Verse > Anthologies > James and Mary Ford, eds. > Every Day in the Year
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James and Mary Ford, eds.  Every Day in the Year.  1902.
 
October 4
In Memory of Barry Cornwall
By Algernon Charles Swinburne (1837–1909)
 
          Bryan Waller Procter, an English poet, whose pseudonym was Barry Cornwall, died October 4, 1874.

IN the garden of death, where the singers whose names are deathless
  One with another make music unheard of men,
Where the dead sweet roses fade not of lips long breathless,
  And the fair eyes shine that shall weep not or change again.
Who comes now crowned with the blossom of snow-white years?        5
What music is this that the world of the dead men hears?
 
Beloved of men, whose words on our lips were honey,
  Whose name in our ears and our fathers’ ears was sweet,
Like summer gone forth of the land his songs made sunny,
  To the beautiful veiled bright world where the glad ghosts meet,        10
Child, father, bridegroom and bride, and anguish and rest,
No soul shall pass of a singer than this more blest.
 
Blest for the years’ sweet sake that were filled and brightened,
  As a forest with birds, with the fruit and the flower of his song;
For the souls’ sake blest that heard, and their cares were lightened,        15
  For the hearts’ sake blest that have fostered his name so long;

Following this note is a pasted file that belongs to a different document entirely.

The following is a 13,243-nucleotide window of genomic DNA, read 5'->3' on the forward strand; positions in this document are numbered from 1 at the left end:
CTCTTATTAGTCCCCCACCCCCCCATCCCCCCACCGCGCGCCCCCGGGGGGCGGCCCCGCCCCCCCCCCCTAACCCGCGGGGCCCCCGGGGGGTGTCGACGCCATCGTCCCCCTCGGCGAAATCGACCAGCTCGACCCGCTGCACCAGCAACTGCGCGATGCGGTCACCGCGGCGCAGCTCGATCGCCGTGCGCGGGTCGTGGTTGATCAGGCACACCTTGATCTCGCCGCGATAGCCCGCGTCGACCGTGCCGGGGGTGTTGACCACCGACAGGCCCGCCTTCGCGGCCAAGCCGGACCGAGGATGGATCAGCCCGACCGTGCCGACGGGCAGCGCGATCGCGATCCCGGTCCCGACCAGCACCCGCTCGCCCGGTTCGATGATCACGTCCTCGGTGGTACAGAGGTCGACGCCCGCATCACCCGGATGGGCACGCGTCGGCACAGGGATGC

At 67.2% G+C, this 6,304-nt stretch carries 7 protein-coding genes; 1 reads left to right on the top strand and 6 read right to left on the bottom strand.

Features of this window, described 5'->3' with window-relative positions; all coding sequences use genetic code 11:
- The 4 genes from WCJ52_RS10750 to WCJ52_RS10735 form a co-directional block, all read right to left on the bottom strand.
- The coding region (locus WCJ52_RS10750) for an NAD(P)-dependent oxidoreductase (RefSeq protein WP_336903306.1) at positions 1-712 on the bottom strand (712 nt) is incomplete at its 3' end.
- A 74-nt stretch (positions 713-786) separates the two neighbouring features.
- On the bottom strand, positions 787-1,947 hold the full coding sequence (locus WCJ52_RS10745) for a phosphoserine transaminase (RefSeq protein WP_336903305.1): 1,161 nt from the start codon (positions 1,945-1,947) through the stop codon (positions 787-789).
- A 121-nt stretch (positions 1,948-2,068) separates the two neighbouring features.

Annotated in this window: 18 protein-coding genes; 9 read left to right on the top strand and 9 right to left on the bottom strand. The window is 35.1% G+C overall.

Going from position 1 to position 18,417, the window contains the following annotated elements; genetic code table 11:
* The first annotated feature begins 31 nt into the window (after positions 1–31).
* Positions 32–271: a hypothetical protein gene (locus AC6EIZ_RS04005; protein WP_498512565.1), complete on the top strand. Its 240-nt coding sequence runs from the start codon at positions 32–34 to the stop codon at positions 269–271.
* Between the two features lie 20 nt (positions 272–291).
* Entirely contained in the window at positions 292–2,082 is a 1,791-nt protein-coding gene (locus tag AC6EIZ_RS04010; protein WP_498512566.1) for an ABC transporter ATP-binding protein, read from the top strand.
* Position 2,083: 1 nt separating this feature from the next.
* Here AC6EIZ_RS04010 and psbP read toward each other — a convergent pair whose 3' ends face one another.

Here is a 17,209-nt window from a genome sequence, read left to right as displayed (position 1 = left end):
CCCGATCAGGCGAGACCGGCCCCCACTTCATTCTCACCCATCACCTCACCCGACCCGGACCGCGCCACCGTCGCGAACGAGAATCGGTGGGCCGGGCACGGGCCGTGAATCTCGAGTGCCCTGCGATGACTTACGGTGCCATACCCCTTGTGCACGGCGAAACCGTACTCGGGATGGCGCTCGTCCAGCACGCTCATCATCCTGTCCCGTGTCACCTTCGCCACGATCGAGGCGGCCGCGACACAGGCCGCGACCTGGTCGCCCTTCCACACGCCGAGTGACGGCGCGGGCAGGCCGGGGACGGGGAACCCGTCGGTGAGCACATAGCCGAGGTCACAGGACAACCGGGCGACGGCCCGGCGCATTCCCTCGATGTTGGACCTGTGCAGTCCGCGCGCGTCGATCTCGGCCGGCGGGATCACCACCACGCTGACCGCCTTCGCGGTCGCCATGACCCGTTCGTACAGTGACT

By the living and dead lips blest that have loved his name,
And clothed with their praise and crowned with their love for fame.
 
Ah, fair and fragrant his fame as flowers that close not,
  That shrink not by day for heat or for cold by night,        20
As a thought in the heart shall increase when the heart’s self knows not,
  Shall endure in our ears as a sound, in our eyes as a light;
Shall wax with the years that wane and the seasons’ chime,
As a white rose thornless that grows in the garden of time.
 
The same year calls, and one goes hence with another,        25
  And men sit sad that were glad for their sweet songs’ sake;
The same year beckons, and elder with younger brother
  Takes mutely the cup from his hand that we all shall take.
They pass ere the leaves be past or the snows be come;
And the birds are loud, but the lips that outsang them dumb.        30
 
Time takes them home that we loved, fair names and famous,
  To the soft long sleep, to the broad sweet bosom of death;
But the flower of their souls he shall not take away to shame us,
  Nor the lips lack song for ever that now lack breath.
For with us shall the music and perfume that die not dwell,        35
Though the dead to our dead bid welcome, and we farewell.
 
 
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